A key thing I think Formula 1 needs to attract more American fans is an American driver. Without having a hometown hero, someone to really connect with, it can be hard for fans to get interested. 22-year-old Michael Lewis is fighting hard to become the next American Formula 1 driver and is already a Mercedes-Benz team driver in Formula 3's Euro Series for the Prema Powerteam.
I had a chance to talk to Michael via Skype from his home in Italy as he prepared to leave for Germany for the first F3 race of the 2012 season at Hockenheim:
How did you get into racing?
I was lucky. My family has been really involved in oval racing. My father owns a midget car racing team, which is like a sprint car. I was always at the races when I was a little kid, eight, nine, ten years old. Running around the pit lane. I was always watching these oval midget and sprint car drivers. NASCAR driver Kasey Kahne was a guy who was always around. As a kid I would see these drivers do their job, I was right there and it was inspiring.
To actually become a race car driver, I never even thought about that. I never thought as a kid, "I want to become a race car driver," it kind of happened in this really natural progression. And eventually I did think that, but after a bunch of experiences.
Did you have a choice as to which form of racing you pursued, what made you get into the Formula 1 track as opposed to NASCAR or IndyCar or Rally Car?
The first thing I drove were quarter midgets which is like a scaled-down sprint car or midget car racing on ovals. My father and I chose this division because we were familiar with oval racing. I felt comfortable with oval stuff. From there I did two seasons in quarter midget and was really fast, won two championships.
During my seasons in quarter midgets, as a family we would go to Italy as a family vacation every summer. During these vacations we would go mess around with go karts and saw many kart races in Europe. We got into road racing and started to make contacts in that world. After quarter midgets, we kind of made the decision to push in a direction we didn't know as well, which was road racing. My father had the mentality, and I agreed, the ways that feel uncomfortable are the best ways to go because they force you to push higher than you would have done. So we got into kart racing and things went from there.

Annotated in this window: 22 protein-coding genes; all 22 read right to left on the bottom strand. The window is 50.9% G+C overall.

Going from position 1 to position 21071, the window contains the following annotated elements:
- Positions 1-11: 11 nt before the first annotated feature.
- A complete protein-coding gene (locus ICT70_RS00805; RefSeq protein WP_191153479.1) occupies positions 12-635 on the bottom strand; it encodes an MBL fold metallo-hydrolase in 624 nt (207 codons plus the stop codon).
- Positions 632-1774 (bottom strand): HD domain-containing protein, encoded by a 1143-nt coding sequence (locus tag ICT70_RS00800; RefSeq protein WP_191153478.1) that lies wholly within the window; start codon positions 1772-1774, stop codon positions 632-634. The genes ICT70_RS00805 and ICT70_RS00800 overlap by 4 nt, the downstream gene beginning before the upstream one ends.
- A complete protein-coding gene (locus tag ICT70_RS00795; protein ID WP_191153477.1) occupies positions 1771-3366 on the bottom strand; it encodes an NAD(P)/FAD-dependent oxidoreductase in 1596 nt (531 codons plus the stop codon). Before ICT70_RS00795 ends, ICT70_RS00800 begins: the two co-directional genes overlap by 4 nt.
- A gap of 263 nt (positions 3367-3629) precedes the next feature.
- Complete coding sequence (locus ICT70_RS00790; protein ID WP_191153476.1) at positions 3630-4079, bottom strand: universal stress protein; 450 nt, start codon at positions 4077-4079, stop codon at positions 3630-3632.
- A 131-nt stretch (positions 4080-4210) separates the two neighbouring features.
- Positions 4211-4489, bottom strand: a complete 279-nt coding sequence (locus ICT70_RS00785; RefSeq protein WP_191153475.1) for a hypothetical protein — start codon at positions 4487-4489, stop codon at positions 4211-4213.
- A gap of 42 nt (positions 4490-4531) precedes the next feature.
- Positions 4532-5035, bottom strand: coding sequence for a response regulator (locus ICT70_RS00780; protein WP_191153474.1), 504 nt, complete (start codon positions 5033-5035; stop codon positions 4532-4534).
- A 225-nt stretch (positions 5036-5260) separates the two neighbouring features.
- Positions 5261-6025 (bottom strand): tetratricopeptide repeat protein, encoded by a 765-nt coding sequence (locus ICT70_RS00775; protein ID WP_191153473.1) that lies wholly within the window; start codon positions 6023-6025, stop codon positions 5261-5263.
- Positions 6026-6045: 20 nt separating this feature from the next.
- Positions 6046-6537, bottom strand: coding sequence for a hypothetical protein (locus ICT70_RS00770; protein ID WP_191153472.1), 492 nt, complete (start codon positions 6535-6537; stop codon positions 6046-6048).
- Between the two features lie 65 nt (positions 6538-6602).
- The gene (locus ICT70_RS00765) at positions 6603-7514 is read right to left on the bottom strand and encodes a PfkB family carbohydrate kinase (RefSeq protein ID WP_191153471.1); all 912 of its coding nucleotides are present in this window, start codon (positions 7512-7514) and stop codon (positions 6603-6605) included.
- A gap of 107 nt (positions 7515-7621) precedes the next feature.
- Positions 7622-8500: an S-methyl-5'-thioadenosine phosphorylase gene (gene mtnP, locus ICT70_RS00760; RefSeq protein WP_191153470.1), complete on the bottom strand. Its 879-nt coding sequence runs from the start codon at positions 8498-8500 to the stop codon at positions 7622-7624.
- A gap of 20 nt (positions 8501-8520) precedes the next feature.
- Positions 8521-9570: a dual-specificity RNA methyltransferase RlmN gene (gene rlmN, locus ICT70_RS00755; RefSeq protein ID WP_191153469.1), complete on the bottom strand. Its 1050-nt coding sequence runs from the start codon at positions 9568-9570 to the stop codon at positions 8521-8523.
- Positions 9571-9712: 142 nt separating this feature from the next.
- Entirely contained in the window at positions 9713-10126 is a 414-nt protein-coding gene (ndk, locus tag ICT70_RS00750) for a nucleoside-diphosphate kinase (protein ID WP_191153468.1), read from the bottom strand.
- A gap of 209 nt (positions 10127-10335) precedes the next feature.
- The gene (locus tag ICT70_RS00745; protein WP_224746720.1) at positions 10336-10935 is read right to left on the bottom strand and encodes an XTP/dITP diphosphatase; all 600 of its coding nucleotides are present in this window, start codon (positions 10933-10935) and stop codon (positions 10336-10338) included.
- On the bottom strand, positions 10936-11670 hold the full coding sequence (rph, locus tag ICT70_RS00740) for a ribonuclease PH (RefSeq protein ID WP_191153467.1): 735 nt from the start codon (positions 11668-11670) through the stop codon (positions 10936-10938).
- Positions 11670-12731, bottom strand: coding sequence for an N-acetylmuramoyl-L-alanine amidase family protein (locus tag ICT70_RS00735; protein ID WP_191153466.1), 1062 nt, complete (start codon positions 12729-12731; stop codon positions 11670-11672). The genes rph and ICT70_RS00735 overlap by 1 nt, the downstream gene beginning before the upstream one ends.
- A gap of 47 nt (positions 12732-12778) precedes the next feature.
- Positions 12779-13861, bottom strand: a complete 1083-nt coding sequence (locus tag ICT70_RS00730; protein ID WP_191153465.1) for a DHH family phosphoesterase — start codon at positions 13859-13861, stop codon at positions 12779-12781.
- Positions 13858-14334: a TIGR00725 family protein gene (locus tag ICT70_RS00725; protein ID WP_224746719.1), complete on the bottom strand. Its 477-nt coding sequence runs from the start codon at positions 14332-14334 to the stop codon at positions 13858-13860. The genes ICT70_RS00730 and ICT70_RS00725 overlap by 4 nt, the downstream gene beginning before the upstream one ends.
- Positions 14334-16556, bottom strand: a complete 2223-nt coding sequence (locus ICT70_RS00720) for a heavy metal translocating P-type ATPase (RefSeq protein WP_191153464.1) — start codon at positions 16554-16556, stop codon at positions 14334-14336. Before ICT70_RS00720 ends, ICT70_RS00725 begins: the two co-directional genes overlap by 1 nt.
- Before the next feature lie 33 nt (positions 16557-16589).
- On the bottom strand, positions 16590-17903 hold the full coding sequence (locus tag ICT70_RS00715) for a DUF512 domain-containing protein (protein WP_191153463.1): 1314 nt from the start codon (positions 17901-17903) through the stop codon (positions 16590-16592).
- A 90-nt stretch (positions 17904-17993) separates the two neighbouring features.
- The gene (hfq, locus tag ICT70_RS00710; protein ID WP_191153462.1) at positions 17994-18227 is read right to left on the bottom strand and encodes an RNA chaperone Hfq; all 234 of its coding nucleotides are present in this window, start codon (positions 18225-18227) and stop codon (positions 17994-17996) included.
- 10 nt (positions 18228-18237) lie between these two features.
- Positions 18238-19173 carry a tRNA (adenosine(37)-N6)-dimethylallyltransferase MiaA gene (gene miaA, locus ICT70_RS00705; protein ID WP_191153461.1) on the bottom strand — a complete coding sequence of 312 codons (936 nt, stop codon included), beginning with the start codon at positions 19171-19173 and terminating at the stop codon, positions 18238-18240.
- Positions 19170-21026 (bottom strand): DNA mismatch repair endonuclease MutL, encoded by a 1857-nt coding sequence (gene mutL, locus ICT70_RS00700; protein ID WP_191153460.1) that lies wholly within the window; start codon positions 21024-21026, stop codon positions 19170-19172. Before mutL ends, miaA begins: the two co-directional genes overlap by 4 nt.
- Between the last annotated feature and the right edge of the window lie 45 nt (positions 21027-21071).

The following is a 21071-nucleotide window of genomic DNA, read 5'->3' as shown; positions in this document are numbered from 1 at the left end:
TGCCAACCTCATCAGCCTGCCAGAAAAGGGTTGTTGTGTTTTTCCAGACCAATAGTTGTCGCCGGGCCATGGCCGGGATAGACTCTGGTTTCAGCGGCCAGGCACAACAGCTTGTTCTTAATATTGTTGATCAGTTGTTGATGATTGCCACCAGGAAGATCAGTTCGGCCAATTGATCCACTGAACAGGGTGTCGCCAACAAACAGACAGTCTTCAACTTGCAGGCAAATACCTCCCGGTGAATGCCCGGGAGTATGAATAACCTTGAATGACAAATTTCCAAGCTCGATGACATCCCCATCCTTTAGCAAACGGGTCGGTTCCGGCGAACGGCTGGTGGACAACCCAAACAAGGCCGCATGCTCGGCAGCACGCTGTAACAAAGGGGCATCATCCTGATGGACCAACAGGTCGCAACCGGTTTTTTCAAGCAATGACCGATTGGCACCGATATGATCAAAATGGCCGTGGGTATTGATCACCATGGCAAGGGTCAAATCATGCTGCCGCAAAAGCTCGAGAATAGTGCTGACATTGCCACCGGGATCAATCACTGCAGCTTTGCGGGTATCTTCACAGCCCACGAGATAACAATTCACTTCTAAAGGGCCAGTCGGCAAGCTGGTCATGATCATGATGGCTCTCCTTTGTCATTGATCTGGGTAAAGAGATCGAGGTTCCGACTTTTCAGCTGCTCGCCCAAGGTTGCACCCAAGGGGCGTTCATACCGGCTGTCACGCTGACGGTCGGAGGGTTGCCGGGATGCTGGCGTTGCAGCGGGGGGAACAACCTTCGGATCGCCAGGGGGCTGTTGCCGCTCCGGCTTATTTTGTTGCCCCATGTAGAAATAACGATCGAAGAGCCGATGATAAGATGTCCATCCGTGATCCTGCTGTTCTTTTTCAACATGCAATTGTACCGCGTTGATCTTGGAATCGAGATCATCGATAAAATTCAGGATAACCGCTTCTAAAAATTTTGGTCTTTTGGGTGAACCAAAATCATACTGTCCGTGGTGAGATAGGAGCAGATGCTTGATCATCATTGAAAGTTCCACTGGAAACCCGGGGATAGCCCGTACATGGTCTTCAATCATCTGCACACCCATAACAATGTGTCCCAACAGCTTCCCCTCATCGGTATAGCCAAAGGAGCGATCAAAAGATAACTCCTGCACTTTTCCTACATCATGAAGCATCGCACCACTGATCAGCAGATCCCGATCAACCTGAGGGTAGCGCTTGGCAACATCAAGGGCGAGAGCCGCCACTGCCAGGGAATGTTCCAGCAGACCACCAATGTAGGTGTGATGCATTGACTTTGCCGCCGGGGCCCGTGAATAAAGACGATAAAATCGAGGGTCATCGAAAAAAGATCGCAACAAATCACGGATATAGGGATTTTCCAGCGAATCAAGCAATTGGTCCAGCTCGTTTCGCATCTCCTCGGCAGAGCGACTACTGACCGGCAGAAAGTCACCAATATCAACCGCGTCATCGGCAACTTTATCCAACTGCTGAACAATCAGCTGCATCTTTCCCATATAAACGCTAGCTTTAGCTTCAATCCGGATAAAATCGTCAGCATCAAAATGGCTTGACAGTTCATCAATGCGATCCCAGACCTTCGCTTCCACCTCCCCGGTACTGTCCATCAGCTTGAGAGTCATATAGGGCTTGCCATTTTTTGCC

How tall are you, you're tall for a driver, right?
I am 6' 1". But I weight 145 pounds, I'm strong, but I'm not huge, I'm really, really lean. You don't want to be any taller than me. Jenson Button is very tall and the F1 car is even smaller than the F3 car I drive. The cockpit is smaller.
6' 1" is probably the limit, any taller, your knees are touching the top of the car. You sit in like a bathtub and your back is against the back of the bathtub. And where your knees are, the top of the car is resting, so it's pretty hard, it's not soft.
You've done some Formula 1 tests, what's it like to drive an F1 car?It's really fast. The engine is extremely powerful, it has 800 horsepower. The amount of speed you can carry into any given corner is incredible. The top speed is something insane, but when you approach a corner, the speed you can carry into a corner is really insane. A normal person in an average car on the street, they feel the grip in the corner. A Formula 1 car is like a spaceship because of how fast you can go around a corner. You think you have to brake, but no, it's flat. It means you can turn into a corner before you start to brake. Formula 3 cars can do this, but the theory is something strange because you have so much grip, it can stop on a dime. There is no lag. It's something really, really intense to drive. But when you drive it, you get the confidence in this kind of car it adds to your skill-set.